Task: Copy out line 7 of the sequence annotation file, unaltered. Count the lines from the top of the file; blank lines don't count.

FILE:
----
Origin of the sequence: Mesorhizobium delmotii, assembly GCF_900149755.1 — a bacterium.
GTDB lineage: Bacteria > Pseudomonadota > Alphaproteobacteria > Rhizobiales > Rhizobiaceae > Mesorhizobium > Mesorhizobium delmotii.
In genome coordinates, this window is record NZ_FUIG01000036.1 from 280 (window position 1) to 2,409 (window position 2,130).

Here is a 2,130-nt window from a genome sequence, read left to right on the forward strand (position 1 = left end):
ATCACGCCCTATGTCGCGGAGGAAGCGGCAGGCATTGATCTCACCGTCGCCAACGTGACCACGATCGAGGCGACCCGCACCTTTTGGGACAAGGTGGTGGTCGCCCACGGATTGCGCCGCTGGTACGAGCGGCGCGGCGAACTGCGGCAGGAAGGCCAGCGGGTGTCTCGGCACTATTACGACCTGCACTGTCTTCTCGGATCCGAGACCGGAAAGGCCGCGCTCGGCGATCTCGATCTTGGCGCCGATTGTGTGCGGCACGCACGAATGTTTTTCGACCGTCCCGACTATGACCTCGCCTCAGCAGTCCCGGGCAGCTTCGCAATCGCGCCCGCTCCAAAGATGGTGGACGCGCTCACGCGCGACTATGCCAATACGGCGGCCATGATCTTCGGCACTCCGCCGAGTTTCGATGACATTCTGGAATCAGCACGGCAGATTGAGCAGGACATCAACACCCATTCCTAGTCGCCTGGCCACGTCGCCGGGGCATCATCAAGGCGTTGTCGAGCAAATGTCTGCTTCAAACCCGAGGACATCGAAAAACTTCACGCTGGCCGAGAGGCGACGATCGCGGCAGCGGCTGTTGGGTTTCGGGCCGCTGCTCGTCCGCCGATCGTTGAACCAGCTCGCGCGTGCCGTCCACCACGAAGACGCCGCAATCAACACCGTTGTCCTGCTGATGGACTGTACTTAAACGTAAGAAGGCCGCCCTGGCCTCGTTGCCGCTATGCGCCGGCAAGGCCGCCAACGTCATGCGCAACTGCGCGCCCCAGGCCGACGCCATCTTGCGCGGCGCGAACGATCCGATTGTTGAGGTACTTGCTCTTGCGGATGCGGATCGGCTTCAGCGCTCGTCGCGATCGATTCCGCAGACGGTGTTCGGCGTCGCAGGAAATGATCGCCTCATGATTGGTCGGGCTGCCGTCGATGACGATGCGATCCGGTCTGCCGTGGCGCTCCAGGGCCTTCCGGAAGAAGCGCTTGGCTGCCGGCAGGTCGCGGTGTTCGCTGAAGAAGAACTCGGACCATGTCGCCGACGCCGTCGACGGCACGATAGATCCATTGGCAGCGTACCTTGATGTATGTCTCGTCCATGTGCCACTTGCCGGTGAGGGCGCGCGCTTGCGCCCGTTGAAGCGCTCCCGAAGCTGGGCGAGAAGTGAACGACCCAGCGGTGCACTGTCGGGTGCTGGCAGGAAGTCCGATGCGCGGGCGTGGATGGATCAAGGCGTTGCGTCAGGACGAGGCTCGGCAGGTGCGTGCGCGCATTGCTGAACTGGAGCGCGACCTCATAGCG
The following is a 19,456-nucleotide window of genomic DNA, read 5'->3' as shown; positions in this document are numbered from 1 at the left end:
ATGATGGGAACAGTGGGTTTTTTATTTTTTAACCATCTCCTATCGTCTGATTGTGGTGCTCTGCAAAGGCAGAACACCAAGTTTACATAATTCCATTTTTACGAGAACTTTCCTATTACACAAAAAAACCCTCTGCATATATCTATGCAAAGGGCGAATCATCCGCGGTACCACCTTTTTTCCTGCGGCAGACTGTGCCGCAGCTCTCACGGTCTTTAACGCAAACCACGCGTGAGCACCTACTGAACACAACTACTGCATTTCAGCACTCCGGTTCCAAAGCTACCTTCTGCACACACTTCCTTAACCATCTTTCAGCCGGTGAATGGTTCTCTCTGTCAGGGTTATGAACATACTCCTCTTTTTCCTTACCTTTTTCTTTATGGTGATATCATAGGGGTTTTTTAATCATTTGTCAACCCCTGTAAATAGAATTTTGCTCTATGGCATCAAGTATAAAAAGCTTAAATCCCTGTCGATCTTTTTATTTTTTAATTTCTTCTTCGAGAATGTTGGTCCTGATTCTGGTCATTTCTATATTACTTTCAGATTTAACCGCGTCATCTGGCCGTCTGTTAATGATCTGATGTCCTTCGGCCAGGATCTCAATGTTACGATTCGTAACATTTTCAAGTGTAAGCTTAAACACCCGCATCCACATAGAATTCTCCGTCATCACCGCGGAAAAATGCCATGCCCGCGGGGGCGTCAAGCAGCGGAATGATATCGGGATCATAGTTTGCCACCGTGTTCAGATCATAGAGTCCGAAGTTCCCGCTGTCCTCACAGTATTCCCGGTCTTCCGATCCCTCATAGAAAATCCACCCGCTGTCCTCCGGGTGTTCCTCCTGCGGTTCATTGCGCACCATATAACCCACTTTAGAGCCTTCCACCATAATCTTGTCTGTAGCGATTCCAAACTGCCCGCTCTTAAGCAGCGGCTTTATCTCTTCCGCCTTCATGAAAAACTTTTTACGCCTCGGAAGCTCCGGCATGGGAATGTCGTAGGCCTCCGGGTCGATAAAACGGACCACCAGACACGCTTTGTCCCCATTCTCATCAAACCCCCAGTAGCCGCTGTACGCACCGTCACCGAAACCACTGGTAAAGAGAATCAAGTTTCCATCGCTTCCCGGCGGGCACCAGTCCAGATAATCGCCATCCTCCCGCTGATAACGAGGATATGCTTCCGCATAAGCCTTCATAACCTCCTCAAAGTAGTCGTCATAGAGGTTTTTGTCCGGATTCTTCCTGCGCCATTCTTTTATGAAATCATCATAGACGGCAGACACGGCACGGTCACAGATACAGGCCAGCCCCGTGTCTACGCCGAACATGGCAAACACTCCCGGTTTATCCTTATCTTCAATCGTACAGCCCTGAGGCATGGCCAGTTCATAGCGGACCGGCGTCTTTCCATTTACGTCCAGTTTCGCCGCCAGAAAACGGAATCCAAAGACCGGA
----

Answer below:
ATGATGGGAACAGTGGGTTTTTTATTTTTTAACCATCTCCTATCGTCTGATTGTGGTGCTCTGCAAAGGCAGAACACCAAGTTTACATAATTCCATTTTTACGAGAACTTTCCTATTACACAAAAAAACCCTCTGCATATATCTATGCAAAGGGCGAATCATCCGCGGTACCACCTTTTTTCCTGCGGCAGACTGTGCCGCAGCTCTCACGGTCTTTAACGCAAACCACGCGTGAGCACCTACTGAACACAACTACTGCATTTCAGCACTCCGGTTCCAAAGCTACCTTCTGCACACACTTCCTTAACCATCTTTCAGCCGGTGAATGGTTCTCTCTGTCAGGGTTATGAACATACTCCTCTTTTTCCTTACCTTTTTCTTTATGGTGATATCATAGGGGTTTTTTAATCATTTGTCAACCCCTGTAAATAGAATTTTGCTCTATGGCATCAAGTATAAAAAGCTTAAATCCCTGTCGATCTTTTTATTTTTTAATTTCTTCTTCGAGAATGTTGGTCCTGATTCTGGTCATTTCTATATTACTTTCAGATTTAACCGCGTCATCTGGCCGTCTGTTAATGATCTGATGTCCTTCGGCCAGGATCTCAATGTTACGATTCGTAACATTTTCAAGTGTAAGCTTAAACACCCGCATCCACATAGAATTCTCCGTCATCACCGCGGAAAAATGCCATGCCCGCGGGGGCGTCAAGCAGCGGAATGATATCGGGATCATAGTTTGCCACCGTGTTCAGATCATAGAGTCCGAAGTTCCCGCTGTCCTCACAGTATTCCCGGTCTTCCGATCCCTCATAGAAAATCCACCCGCTGTCCTCCGGGTGTTCCTCCTGCGGTTCATTGCGCACCATATAACCCACTTTAGAGCCTTCCACCATAATCTTGTCTGTAGCGATTCCAAACTGCCCGCTCTTAAGCAGCGGCTTTATCTCTTCCGCCTTCATGAAAAACTTTTTACGCCTCGGAAGCTCCGGCATGGGAATGTCGTAGGCCTCCGGGTCGATAAAACGGACCACCAGACACGCTTTGTCCCCATTCTCATCAAACCCCCAGTAGCCGCTGTACGCACCGTCACCGAAACCACTGGTAAAGAGAATCAAGTTTCCATCGCTTCCCGGCGGGCACCAGTCCAGATAATCGCCATCCTCCCGCTGATAACGAGGATATGCTTCCGCATAAGCCTTCATAACCTCCTCAAAGTAGTCGTCATAGAGGTTTTTGTCCGGATTCTTCCTGCGCCATTCTTTTATGAAATCATCATAGACGGCAGACACGGCACGGTCACAGATACAGGCCAGCCCCGTGTCTACGCCGAACATGGCAAACACTCCCGGTTTATCCTTATCTTCAATCGTACAGCCCTGAGGCATGGCCAGTTCATAGCGGACCGGCGTCTTTCCATTTACGTCCAGTTTCGCCGCCAGAAAACGGAATCCAAAGACCGGA